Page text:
Having popped out for breakfast on the Sunday morning – eventually giving up finding a cafe open and installing ourselves at one of the myriad of pie/pizza/chicken places which dot the city – we went into a shop for Karla to buy something.

After paying in US dollars, she was given the change in South African rand.

Not wanting to be saddled with coins from a country we had left, in the next shop she asked if they would accept the rand to pay for a drink.

Having been told no, she again paid in dollars – only to be given the change back in rand.

Not sure if that is better than the chews and lollipops often given out in lieu of small amounts of change, but it does show the confusion and hurdles which need to be overcome if Zimbabwe is really to emerge from years of turmoil.

Zimbabwe is far from alone among African countries in not being able to sort out change. Coins are very much an afterthought (and largely worthless), while nobody in shops appears to have a stock of smaller notes, bar Namibia and South Africa when actually being handed the correct change came as a major shock.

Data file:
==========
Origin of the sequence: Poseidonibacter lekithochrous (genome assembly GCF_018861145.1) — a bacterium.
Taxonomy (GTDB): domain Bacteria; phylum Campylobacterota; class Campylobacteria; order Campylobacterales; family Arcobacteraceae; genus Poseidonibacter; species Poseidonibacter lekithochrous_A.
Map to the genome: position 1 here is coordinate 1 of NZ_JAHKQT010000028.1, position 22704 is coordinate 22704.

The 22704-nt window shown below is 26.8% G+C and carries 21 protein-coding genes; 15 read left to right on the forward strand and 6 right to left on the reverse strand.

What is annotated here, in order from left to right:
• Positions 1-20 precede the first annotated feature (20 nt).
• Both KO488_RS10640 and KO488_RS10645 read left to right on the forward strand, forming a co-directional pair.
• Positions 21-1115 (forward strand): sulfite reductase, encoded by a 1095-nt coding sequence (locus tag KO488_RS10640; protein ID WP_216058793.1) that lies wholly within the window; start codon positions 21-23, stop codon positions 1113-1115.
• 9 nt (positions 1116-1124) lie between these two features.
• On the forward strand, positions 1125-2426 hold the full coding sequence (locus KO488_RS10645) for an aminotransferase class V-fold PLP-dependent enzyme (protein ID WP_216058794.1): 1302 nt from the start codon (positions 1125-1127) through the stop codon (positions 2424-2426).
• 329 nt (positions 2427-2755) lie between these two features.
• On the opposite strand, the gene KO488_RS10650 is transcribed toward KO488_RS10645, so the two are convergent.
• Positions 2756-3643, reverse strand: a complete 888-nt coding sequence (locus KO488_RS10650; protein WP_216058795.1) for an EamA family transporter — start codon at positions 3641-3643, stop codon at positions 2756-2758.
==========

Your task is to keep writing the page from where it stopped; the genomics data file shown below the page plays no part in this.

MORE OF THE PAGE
Instead, we have been given too much change, too little, had staff rifling through their own bags for notes, given credit which the person serving can never remember when you come to get the next drink or offered anything from sweets to packets of cigarettes to make up the change.

Whatever Africa’s economic woes, somebody, somewhere is making a fortune from all the change which is never given out.

But in Zimbabwe, the mix of two other nations’ currencies sums up the state of flux which continues to run through the country.

Unlike many of the less developed countries we passed through on our way down the west coast, Zimbabwe clearly has – or had – an infrastructure in place. Both Bulawayo and Harare are cities waiting to be brought back to former glories, boasting most of the requirements for a thriving modern metropolis.